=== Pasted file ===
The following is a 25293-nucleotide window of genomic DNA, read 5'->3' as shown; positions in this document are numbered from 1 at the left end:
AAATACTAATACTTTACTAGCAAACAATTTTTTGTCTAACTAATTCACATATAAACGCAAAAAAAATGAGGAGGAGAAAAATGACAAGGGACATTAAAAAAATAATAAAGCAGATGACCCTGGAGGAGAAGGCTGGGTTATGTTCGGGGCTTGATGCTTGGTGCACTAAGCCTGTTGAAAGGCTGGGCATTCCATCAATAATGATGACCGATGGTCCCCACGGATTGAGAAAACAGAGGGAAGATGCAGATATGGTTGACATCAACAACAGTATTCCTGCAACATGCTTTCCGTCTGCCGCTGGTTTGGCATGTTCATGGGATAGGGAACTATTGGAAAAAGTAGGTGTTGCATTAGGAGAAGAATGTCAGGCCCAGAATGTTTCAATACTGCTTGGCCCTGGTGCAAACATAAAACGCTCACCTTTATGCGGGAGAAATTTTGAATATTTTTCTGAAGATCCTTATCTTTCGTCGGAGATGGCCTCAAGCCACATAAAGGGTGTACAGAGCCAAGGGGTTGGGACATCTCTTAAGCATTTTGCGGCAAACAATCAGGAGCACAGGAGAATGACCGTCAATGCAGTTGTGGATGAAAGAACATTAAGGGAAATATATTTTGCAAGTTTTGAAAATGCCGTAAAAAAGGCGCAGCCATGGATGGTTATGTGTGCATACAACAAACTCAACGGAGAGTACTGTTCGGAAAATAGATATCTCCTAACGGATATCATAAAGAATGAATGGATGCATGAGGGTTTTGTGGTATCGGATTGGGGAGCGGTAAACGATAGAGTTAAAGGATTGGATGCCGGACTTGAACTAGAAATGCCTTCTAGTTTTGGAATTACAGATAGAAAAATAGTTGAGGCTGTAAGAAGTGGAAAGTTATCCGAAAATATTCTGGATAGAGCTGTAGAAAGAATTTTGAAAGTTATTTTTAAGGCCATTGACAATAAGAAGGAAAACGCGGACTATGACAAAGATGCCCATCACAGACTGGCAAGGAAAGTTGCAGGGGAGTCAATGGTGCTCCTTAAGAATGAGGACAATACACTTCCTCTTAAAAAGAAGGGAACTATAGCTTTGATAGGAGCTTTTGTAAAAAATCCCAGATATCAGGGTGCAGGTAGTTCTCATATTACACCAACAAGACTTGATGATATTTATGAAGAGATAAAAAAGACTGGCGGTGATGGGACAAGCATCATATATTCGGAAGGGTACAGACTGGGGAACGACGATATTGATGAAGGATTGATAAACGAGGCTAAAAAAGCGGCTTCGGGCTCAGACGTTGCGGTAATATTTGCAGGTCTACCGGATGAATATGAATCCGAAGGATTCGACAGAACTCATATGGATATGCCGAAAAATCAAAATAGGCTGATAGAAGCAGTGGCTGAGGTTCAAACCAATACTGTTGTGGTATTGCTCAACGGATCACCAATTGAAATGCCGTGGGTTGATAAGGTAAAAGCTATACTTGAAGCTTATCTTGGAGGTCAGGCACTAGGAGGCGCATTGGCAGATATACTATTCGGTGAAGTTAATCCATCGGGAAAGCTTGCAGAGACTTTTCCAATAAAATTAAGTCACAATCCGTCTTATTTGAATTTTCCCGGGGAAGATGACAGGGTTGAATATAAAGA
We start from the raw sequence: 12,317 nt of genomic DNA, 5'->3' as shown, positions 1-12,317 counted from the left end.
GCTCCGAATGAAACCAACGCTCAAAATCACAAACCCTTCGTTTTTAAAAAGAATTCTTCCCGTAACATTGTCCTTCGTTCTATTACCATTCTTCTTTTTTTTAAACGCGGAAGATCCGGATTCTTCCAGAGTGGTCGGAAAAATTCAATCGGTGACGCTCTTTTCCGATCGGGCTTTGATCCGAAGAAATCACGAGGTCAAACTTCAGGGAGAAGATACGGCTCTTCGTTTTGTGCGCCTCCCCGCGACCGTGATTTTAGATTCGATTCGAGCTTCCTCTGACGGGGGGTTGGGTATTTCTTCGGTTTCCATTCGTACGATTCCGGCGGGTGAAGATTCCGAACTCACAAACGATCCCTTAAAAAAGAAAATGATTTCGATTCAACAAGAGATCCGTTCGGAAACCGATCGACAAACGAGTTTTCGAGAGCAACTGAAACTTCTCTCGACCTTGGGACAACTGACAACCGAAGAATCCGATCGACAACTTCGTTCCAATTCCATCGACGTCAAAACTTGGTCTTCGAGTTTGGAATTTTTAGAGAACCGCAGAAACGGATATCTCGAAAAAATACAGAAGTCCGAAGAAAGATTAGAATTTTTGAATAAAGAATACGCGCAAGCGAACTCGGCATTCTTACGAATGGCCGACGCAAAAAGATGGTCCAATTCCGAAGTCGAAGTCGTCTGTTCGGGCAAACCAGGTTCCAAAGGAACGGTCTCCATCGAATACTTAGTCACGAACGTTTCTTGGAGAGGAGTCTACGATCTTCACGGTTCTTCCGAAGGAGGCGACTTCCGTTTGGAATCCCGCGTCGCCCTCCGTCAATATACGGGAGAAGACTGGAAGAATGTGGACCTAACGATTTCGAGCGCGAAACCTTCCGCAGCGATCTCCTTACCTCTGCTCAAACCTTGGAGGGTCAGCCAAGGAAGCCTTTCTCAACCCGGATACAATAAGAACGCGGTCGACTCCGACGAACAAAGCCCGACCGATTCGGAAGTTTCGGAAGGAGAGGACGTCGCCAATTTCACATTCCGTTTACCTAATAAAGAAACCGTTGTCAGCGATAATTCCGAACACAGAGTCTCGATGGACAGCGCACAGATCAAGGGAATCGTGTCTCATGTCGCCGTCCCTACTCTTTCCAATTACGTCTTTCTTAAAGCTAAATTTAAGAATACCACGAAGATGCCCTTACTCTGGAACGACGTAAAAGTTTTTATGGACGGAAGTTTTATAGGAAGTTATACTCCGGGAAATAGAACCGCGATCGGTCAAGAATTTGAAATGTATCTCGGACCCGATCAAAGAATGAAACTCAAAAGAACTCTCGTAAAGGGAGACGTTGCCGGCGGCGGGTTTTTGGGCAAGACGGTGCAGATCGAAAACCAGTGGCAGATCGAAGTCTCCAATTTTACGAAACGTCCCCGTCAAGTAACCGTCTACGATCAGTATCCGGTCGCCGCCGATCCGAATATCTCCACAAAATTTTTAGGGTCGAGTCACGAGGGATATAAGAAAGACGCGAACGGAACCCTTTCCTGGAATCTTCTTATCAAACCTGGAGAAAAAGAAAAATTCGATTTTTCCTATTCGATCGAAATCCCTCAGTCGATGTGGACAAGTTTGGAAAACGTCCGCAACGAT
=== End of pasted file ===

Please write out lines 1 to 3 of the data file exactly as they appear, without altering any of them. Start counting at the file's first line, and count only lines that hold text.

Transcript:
The following is a 25293-nucleotide window of genomic DNA, read 5'->3' as shown; positions in this document are numbered from 1 at the left end:
AAATACTAATACTTTACTAGCAAACAATTTTTTGTCTAACTAATTCACATATAAACGCAAAAAAAATGAGGAGGAGAAAAATGACAAGGGACATTAAAAAAATAATAAAGCAGATGACCCTGGAGGAGAAGGCTGGGTTATGTTCGGGGCTTGATGCTTGGTGCACTAAGCCTGTTGAAAGGCTGGGCATTCCATCAATAATGATGACCGATGGTCCCCACGGATTGAGAAAACAGAGGGAAGATGCAGATATGGTTGACATCAACAACAGTATTCCTGCAACATGCTTTCCGTCTGCCGCTGGTTTGGCATGTTCATGGGATAGGGAACTATTGGAAAAAGTAGGTGTTGCATTAGGAGAAGAATGTCAGGCCCAGAATGTTTCAATACTGCTTGGCCCTGGTGCAAACATAAAACGCTCACCTTTATGCGGGAGAAATTTTGAATATTTTTCTGAAGATCCTTATCTTTCGTCGGAGATGGCCTCAAGCCACATAAAGGGTGTACAGAGCCAAGGGGTTGGGACATCTCTTAAGCATTTTGCGGCAAACAATCAGGAGCACAGGAGAATGACCGTCAATGCAGTTGTGGATGAAAGAACATTAAGGGAAATATATTTTGCAAGTTTTGAAAATGCCGTAAAAAAGGCGCAGCCATGGATGGTTATGTGTGCATACAACAAACTCAACGGAGAGTACTGTTCGGAAAATAGATATCTCCTAACGGATATCATAAAGAATGAATGGATGCATGAGGGTTTTGTGGTATCGGATTGGGGAGCGGTAAACGATAGAGTTAAAGGATTGGATGCCGGACTTGAACTAGAAATGCCTTCTAGTTTTGGAATTACAGATAGAAAAATAGTTGAGGCTGTAAGAAGTGGAAAGTTATCCGAAAATATTCTGGATAGAGCTGTAGAAAGAATTTTGAAAGTTATTTTTAAGGCCATTGACAATAAGAAGGAAAACGCGGACTATGACAAAGATGCCCATCACAGACTGGCAAGGAAAGTTGCAGGGGAGTCAATGGTGCTCCTTAAGAATGAGGACAATACACTTCCTCTTAAAAAGAAGGGAACTATAGCTTTGATAGGAGCTTTTGTAAAAAATCCCAGATATCAGGGTGCAGGTAGTTCTCATATTACACCAACAAGACTTGATGATATTTATGAAGAGATAAAAAAGACTGGCGGTGATGGGACAAGCATCATATATTCGGAAGGGTACAGACTGGGGAACGACGATATTGATGAAGGATTGATAAACGAGGCTAAAAAAGCGGCTTCGGGCTCAGACGTTGCGGTAATATTTGCAGGTCTACCGGATGAATATGAATCCGAAGGATTCGACAGAACTCATATGGATATGCCGAAAAATCAAAATAGGCTGATAGAAGCAGTGGCTGAGGTTCAAACCAATACTGTTGTGGTATTGCTCAACGGATCACCAATTGAAATGCCGTGGGTTGATAAGGTAAAAGCTATACTTGAAGCTTATCTTGGAGGTCAGGCACTAGGAGGCGCATTGGCAGATATACTATTCGGTGAAGTTAATCCATCGGGAAAGCTTGCAGAGACTTTTCCAATAAAATTAAGTCACAATCCGTCTTATTTGAATTTTCCCGGGGAAGATGACAGGGTTGAATATAAAGA
We start from the raw sequence: 12,317 nt of genomic DNA, 5'->3' as shown, positions 1-12,317 counted from the left end.